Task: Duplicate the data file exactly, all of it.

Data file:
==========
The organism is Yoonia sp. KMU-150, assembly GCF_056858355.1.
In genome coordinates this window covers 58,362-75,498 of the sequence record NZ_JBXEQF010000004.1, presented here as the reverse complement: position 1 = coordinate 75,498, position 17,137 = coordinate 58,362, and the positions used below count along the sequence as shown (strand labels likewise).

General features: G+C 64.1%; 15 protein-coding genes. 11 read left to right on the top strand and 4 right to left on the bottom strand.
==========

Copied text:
The organism is Yoonia sp. KMU-150, assembly GCF_056858355.1.
In genome coordinates this window covers 58,362-75,498 of the sequence record NZ_JBXEQF010000004.1, presented here as the reverse complement: position 1 = coordinate 75,498, position 17,137 = coordinate 58,362, and the positions used below count along the sequence as shown (strand labels likewise).

General features: G+C 64.1%; 15 protein-coding genes. 11 read left to right on the top strand and 4 right to left on the bottom strand.